Energy sector execs see successful cyberattack as likely

Older technology makes energy sector groups particularly vulnerable to cyberattacks.
Older technology makes energy sector groups particularly vulnerable to cyberattacks.

A cyber attack on an organization in the energy, utility, oil and gas sectors is fully capable of causing harm to the physical plant, according to a Tripwire survey of IT professionals working in these fields.

Every one of the 150 IT executives that Tripwire polled for its 2016 Energy Survey said a kinetic cyberattack on operational technology in their organization could cause physical damage. The execs noted that not only were their organizations extremely vulnerable, but 76 percent believed their businesses are also a likely target for such an attack and about the same number believe that such an attack will come from a nation state.

The possibility of one country playing havoc with another nation's power system was brought to the public's attention in December 2015 when the Ukraine saw part of its power grid knocked offline, possibly by a Russian cyberattack.

Despite the certainty that something will happen with the end result being some type of damage to either the physical plant or computer system, a large minority, 35.4 percent, of those surveyed said they could not accurately track all the threats coming into their systems. Another 16.2 percent said they don't have the visibility necessary to track all threats.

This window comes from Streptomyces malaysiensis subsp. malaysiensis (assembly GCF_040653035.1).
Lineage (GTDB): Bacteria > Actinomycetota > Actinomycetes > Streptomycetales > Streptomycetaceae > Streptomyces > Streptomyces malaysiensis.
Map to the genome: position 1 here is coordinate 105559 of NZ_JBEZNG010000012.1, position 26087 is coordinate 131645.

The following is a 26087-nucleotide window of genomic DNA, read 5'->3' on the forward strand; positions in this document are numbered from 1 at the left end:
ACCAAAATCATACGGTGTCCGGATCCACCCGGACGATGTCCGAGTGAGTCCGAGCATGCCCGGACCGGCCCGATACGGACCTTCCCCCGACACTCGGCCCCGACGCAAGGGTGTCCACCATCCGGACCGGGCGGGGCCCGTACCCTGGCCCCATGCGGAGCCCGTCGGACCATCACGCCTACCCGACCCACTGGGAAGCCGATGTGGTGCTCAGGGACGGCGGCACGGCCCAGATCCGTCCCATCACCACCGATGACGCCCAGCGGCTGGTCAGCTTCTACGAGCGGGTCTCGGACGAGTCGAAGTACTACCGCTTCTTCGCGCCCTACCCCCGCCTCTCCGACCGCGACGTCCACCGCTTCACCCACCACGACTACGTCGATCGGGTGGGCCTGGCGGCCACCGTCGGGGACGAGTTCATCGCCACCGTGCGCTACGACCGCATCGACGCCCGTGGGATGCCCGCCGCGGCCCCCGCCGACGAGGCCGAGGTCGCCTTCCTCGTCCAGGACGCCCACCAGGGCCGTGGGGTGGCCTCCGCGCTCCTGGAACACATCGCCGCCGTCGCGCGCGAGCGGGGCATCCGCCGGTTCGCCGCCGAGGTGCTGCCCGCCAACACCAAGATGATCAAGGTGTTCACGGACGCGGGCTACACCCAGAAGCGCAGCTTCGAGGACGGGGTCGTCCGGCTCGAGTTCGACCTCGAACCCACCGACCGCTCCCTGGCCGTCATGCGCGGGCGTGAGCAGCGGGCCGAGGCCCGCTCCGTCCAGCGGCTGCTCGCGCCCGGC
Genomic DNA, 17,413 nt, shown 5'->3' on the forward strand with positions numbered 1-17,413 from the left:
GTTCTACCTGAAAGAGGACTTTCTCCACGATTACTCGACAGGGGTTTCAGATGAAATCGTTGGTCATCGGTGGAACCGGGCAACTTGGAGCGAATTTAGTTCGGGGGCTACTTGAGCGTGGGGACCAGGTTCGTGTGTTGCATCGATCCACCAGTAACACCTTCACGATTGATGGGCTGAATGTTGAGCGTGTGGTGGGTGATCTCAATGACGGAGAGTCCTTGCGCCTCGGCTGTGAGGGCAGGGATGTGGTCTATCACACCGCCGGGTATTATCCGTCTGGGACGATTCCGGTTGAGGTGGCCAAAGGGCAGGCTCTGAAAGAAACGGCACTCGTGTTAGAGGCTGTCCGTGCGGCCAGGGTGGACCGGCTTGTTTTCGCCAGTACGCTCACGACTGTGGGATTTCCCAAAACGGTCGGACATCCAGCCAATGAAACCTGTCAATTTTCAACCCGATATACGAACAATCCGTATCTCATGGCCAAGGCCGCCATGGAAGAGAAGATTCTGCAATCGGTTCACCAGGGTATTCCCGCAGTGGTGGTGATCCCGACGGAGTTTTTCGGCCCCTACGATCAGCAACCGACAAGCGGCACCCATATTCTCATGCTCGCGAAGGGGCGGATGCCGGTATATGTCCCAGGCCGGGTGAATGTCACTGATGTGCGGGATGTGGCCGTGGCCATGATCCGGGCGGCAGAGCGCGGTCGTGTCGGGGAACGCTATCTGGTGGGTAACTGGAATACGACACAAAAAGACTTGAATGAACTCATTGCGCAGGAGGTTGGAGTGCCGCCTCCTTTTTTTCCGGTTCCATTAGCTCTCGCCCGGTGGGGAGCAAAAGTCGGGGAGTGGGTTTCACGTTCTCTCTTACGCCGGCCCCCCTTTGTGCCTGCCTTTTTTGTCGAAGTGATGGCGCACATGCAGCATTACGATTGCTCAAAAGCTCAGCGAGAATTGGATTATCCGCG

The reason for this inability lies in the fact that the systems designed for the energy sector are intended to be reliable, physically robust and long lasting and not necessarily cyber secure.

“Many energy organizations have control systems that are expected to have 10 to 30 year lifespans. These systems weren't originally put in place with network connectivity in mind, but they are being added to more modern IT networks to facilitate business efficiency. It's a real challenge to secure newly networked devices that weren't designed with basic network security to being with,” Tim Erlin, Tripwire's director of IT security and risk strategy, told SCMagazine.com.

Erlin did point out that despite the alarming responses given in the survey progress is being made. He noted the increasing amount of security research being conducted around industrial control systems as a positive sign. In addition, the energy sector now includes network security as part of its overall safety scheme.

“Safety is a concept that energy organizations already embrace," he said. "Extending cybersecurity to include safety will help with adoption in these organizations."

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